let ConnectedTo (island : Island) =
let allConnectedTo (island : Island) =
island.Connections |> Map.toList |> List.map fst
let rec loop islands seen =
match islands with
| [] -> seen
loop [island] Set.empty


let Connected (board : Board) =
board.Islands.Length = Set.count (ConnectedTo board.Islands.[0])


The remaining functions don't look as nice as I would like them to. I'll post them here for completeness, but there are (hopefully!) cleaner ways to express them.

let Bridges (island : Island) (other : Island) =
match Map.tryFind other island.Connections with
| Some n -> n
| None -> 0

let Cross (aOrig : int * int) (aDest : int * int) (bOrig : int * int) (bDest : int * int) =
&& PointBetween bOrig bDest aOrig

let CanAddBridges board (a : Island) (b : Island) count =
let blockedBy (d : Island) =
Map.exists (fun c _ -> Cross a.Position b.Position c.Position d.Position) d.Connections
Bridges a b + count - 1 < MaxBridgesInConnection
&& (List.exists blockedBy board.Islands |> not)

let AddBridge board islandA islandB =
if CanAddBridges board islandA islandB 1 |> not then failwith "Tried to add invalid bridge"

let addBridge (island : Island) (other : Island) =
let bridges = Bridges island other
{ island with Connections = Map.add island (bridges + 1) island.Connections }

let incrementMatching candidate =
if candidate = islandA then addBridge candidate islandB
else if candidate = islandB then addBridge candidate islandA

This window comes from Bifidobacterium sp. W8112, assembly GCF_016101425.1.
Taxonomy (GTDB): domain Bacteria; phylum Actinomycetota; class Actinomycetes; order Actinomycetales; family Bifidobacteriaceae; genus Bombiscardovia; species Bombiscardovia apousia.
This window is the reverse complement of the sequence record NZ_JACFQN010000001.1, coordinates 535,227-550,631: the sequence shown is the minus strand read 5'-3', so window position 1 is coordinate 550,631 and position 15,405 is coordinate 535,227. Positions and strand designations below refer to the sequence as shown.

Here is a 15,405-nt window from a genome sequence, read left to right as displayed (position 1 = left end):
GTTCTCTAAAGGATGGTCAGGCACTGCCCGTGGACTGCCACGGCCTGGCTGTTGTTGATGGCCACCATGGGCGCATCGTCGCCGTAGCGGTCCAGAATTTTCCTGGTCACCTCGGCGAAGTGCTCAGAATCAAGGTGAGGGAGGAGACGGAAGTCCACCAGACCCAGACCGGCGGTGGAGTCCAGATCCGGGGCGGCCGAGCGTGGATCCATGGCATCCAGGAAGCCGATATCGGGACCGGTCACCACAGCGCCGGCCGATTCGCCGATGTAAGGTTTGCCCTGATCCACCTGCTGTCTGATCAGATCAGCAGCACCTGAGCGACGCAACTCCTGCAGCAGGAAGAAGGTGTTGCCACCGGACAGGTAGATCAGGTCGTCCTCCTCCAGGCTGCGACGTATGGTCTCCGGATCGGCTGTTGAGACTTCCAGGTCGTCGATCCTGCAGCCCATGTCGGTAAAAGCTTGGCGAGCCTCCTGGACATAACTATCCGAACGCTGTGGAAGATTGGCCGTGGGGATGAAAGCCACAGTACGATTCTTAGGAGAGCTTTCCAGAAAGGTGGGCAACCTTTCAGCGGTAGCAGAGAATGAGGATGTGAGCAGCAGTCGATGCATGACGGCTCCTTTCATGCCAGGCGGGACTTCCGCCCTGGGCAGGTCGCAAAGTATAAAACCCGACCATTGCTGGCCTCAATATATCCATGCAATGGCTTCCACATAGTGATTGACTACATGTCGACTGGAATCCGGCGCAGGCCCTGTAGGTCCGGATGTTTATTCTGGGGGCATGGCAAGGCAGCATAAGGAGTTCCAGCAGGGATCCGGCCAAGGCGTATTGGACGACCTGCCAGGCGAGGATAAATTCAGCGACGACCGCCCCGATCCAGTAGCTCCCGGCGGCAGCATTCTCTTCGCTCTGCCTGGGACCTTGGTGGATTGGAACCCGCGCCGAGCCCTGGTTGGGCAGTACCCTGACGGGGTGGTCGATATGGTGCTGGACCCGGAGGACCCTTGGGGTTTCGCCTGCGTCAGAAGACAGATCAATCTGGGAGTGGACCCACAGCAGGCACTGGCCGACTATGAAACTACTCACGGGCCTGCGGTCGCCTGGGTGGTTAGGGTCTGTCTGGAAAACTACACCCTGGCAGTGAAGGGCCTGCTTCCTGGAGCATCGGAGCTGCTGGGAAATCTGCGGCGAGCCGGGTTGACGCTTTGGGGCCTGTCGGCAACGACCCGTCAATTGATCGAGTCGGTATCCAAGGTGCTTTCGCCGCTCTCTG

else candidate
{ board with Islands = List.map incrementMatching board.Islands }

• Was difficult to decide where to award the bounty between these two great answers, but overall I think this one edged out the other in substantive suggestions – Ben Aaronson Nov 7 '14 at 10:22
module Core


This sounds way too general to me. Unless this code is in a namespace that you're not showing here, you should use a more descriptive name.

type Connection = {
Origin : Island
Destination : Island
Bridges : int
}


I don't like that you have undirected graph, but you're calling the edges Origin and Destination, as if the edge was directed. Though I'm not sure what would be a better solution: tuples are also ordered and creating a custom "unordered pair" type just for this is an overkill.

let PointBetween start finish (X, Y) =
let between a b x =
(x >= a && x <= b) || (x <= a && x >= b)
match start, finish with
| (0, startY), (0, finishY) -> between startY finishY Y
| (startX, 0), (finishX, 0) -> between startX finishX X
| _ -> failwith "Between must be used for a horizontal or vertical line"


I don't think this can work. Vertical line is not just a line that has both X coordinates zero, it's a line that has both X coordinates the same.